On Saturday at 2:30PM, the Diversity Track presented a panel entitled “Evolution of the World Through Fashion, Music, and Culture.” Moderator Dana Morgan and panelists Barr Foxx, Renee Cooper, and Yarn Goddess, discussed the evolution of cultural trends and the social tendency not to credit those who start them.
Morgan started the panel by asking the participants to discuss the ways fashion adopts cultural influences of Chinese, Native American, Black, and other marginalized communities. Foxx said he found some developments, such as the ability to wear braids or natural hairstyles to work without being considered unprofessional. If someone’s doing the work, does their appearance affect it?
Yarn Goddess also liked the wider acceptance and diminished questioning of various fashionable looks. She cautioned against unwittingly supporting cultural appropriation, recommending that buyers find out who is behind the scenes of the marketed fashion. If the style isn’t being sold by someone from the culture that originated it, that’s appropriation. The seller might use it now but will drop it later.
Cooper also pointed out the need to do the research. She considers appreciation doing the research, knowing where the look starts, and giving recognition there on an ongoing basis. As an example of appreciation that might first appear not to be, she mentioned a person wearing a kimono. Is that person wearing it correctly and perhaps studying the Japanese culture? The same principles, she feels, hold true for influences of Black culture. Allies, she says, pay respect to the styles.
Yarn Goddess reminded the panel that braids and cornrows became popular after Bo Derek wore them. At the same time, Black people were not supposed to do so. Foxx pointed out that originators get lost as more and more people emulate a style.
The panel discussed the backlash over the singer Adele wearing her hair in Bantu knot with a Jamaican-flag top. While she might have done the research, paying respect and increasing visibility, that cultural connection will be lost as people who don’t do the research copy the look simply because Adele wore it. Many people didn’t even realize the style was Bantu.
Foxx pointed out that artists are often unaware they’re appropriating something. They come in for a publicity shoot or an interview and wear the clothes provided. Sometimes that’s a new look designed to help them connect with an audience, and they don’t always ask where that look originated. When he worked on the Juneteenth project, he thought he had found the first black female NASCAR driver because the woman he met believed herself to have been first. Later research, however, showed that she was not. He noted that correcting misperceptions becomes more difficult with cultural trends because there aren’t records such as NASCAR’s to fall back on.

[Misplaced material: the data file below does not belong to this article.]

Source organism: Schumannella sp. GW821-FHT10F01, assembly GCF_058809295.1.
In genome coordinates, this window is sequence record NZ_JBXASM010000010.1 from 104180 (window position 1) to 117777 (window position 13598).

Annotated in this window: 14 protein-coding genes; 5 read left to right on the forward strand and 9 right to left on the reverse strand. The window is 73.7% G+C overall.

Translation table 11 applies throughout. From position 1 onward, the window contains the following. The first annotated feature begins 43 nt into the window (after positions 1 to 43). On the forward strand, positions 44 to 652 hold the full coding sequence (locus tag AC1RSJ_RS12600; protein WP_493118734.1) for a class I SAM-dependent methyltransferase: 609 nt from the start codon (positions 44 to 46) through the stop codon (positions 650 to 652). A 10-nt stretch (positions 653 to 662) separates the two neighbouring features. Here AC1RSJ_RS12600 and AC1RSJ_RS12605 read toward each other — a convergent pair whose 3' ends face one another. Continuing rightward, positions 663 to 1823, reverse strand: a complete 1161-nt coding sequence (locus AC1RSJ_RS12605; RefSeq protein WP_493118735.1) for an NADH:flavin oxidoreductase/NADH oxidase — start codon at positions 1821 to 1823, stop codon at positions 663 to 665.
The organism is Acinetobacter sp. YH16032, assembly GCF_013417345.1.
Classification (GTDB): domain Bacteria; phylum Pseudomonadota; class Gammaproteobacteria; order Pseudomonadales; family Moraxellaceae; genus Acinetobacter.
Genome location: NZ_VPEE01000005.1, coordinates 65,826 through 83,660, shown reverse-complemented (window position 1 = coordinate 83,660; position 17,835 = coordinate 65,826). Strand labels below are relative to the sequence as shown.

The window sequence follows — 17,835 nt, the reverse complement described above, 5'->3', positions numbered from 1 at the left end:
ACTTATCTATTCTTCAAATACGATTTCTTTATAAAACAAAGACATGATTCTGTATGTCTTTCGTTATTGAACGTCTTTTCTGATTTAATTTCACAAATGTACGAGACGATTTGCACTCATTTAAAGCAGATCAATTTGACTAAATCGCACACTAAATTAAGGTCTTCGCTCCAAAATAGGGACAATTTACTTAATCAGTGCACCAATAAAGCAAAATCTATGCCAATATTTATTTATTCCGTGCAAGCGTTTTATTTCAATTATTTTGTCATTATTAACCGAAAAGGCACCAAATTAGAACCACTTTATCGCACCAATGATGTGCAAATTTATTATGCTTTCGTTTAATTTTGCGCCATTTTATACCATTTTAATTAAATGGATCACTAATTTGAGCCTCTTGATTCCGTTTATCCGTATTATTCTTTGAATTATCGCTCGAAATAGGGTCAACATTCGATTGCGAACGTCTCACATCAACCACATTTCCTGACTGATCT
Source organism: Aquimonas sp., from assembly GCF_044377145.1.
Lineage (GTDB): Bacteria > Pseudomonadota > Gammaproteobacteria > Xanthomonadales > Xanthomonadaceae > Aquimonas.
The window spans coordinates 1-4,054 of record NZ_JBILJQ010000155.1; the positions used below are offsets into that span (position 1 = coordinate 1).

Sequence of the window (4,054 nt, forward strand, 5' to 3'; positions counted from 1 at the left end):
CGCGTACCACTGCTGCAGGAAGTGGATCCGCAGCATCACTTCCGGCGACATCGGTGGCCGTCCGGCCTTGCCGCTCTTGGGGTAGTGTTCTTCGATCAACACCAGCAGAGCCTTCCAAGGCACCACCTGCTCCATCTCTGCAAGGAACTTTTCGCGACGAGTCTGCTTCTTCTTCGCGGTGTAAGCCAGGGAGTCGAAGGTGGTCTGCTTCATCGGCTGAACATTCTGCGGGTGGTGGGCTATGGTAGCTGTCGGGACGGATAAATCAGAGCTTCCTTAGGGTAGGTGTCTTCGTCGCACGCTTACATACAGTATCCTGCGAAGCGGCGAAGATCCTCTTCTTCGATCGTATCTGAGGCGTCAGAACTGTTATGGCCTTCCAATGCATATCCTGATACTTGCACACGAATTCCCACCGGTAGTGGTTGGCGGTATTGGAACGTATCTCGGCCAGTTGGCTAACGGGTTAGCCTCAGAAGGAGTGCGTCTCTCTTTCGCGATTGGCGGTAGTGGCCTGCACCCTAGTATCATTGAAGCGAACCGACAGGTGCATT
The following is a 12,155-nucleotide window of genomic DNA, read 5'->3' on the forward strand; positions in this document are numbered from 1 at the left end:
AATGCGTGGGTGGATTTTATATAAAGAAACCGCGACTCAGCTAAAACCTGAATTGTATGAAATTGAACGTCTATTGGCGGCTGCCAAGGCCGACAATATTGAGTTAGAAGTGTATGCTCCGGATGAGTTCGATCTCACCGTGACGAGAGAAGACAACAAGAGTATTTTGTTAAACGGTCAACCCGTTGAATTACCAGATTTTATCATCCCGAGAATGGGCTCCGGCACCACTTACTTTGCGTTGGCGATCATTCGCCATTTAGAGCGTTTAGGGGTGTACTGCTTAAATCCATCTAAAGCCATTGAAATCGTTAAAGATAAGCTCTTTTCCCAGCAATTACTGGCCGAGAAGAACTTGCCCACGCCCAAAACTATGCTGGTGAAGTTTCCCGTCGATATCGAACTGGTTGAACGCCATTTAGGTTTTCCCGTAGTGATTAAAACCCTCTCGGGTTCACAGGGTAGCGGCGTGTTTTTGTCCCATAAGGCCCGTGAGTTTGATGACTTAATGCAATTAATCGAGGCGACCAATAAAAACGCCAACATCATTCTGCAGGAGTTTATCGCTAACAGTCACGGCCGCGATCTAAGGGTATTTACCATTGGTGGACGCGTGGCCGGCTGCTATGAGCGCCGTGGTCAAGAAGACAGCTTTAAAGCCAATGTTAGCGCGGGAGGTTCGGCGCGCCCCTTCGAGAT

The panel discussed the creation of door knobs, light bulbs, air conditioning, and certain alarm systems by Black people, some of them women and all of them uncredited. Foxx noted that Black people were doing the work and created what they needed to make the work better, mostly without recognition though there is an impressive number of Black patent holders.
Yarn Goddess suggested that small, indie creators would benefit from instruction on how to copyright their work but most don’t think of the legality of what they’re doing. Cooper also noted that the Electronic Frontiers Forum at Dragon Con offers a number of panels on law and activism. Morgan said the class needs to be presented in laymen’s terms, that presenters who know all the technicalities sometimes forget their audience doesn’t.
Cooper added that keeping records makes origination easier to prove. People can take photos on their phones as they go through the process of making something. Then they have records with a time stamp. Agreeing, Yarn Goddess noted that it’s easy for creators to take what they’ve done direct to social media without documenting what they’ve done to make it. Once something is on the internet, the panel agreed, it’s gone.
The panel also discussed the impact of fast fashion, trendy clothes that are mass-produced and offered at a reduced cost. This works against the indie creator or small shop, though Cooper pointed out that some companies collaborate with and credit smaller creators. Big companies could get the people they steal from to work for them and could pay several indie creators for what they pay one big name.
Foxx pointed out issues with sizing. Tall and plus-size customers often pay more than average-sized customers. Costs have come down, but it’s easier for big companies to produce clothes in standard sizes. The panel agreed that it’s worth spending some extra now and again, when one can, to support a small company or indie designer. Social media and online stores help gain recognition for smaller companies and can help them avoid the cost of a physical store, though the panelists agreed on the need to know who’s behind the brand.
Foxx said he likes to wear indie creators’ clothes to special events so that he can give them credit when other guests ask what he’s wearing. Despite appreciating the convenience of big retailers, which is necessary at times, the panel agreed that it’s up to everyone to support indie creators in their work.